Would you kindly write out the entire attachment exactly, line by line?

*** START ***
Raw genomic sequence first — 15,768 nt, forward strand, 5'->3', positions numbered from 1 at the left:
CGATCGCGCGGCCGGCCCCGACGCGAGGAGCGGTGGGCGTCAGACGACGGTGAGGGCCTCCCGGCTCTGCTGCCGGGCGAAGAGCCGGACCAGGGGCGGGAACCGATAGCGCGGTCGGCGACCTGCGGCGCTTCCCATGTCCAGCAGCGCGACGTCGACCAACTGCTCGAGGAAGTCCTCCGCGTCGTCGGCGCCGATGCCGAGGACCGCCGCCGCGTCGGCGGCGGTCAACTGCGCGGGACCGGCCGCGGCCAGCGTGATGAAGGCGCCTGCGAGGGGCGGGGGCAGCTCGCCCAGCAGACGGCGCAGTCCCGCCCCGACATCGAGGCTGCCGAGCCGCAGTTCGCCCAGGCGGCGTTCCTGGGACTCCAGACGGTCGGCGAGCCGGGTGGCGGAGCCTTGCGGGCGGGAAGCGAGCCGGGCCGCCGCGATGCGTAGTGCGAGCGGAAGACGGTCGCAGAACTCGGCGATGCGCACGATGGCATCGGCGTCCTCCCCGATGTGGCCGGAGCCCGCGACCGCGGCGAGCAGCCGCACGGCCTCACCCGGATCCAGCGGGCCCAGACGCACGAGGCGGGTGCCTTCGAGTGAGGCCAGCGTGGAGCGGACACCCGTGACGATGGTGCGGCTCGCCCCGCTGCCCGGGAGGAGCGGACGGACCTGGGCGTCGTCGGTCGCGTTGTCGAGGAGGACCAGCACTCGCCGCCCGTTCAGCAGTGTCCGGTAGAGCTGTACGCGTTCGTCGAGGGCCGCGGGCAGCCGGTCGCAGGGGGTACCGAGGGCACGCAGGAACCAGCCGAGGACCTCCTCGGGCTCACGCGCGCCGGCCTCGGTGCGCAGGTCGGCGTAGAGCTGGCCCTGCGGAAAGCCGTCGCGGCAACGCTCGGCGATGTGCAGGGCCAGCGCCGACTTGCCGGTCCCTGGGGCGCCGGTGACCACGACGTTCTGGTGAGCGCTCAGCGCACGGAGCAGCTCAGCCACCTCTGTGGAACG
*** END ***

Raw genomic sequence first — 15,768 nt, forward strand, 5'->3', positions numbered from 1 at the left:
CGATCGCGCGGCCGGCCCCGACGCGAGGAGCGGTGGGCGTCAGACGACGGTGAGGGCCTCCCGGCTCTGCTGCCGGGCGAAGAGCCGGACCAGGGGCGGGAACCGATAGCGCGGTCGGCGACCTGCGGCGCTTCCCATGTCCAGCAGCGCGACGTCGACCAACTGCTCGAGGAAGTCCTCCGCGTCGTCGGCGCCGATGCCGAGGACCGCCGCCGCGTCGGCGGCGGTCAACTGCGCGGGACCGGCCGCGGCCAGCGTGATGAAGGCGCCTGCGAGGGGCGGGGGCAGCTCGCCCAGCAGACGGCGCAGTCCCGCCCCGACATCGAGGCTGCCGAGCCGCAGTTCGCCCAGGCGGCGTTCCTGGGACTCCAGACGGTCGGCGAGCCGGGTGGCGGAGCCTTGCGGGCGGGAAGCGAGCCGGGCCGCCGCGATGCGTAGTGCGAGCGGAAGACGGTCGCAGAACTCGGCGATGCGCACGATGGCATCGGCGTCCTCCCCGATGTGGCCGGAGCCCGCGACCGCGGCGAGCAGCCGCACGGCCTCACCCGGATCCAGCGGGCCCAGACGCACGAGGCGGGTGCCTTCGAGTGAGGCCAGCGTGGAGCGGACACCCGTGACGATGGTGCGGCTCGCCCCGCTGCCCGGGAGGAGCGGACGGACCTGGGCGTCGTCGGTCGCGTTGTCGAGGAGGACCAGCACTCGCCGCCCGTTCAGCAGTGTCCGGTAGAGCTGTACGCGTTCGTCGAGGGCCGCGGGCAGCCGGTCGCAGGGGGTACCGAGGGCACGCAGGAACCAGCCGAGGACCTCCTCGGGCTCACGCGCGCCGGCCTCGGTGCGCAGGTCGGCGTAGAGCTGGCCCTGCGGAAAGCCGTCGCGGCAACGCTCGGCGATGTGCAGGGCCAGCGCCGACTTGCCGGTCCCTGGGGCGCCGGTGACCACGACGTTCTGGTGAGCGCTCAGCGCACGGAGCAGCTCAGCCACCTCTGTGGAACG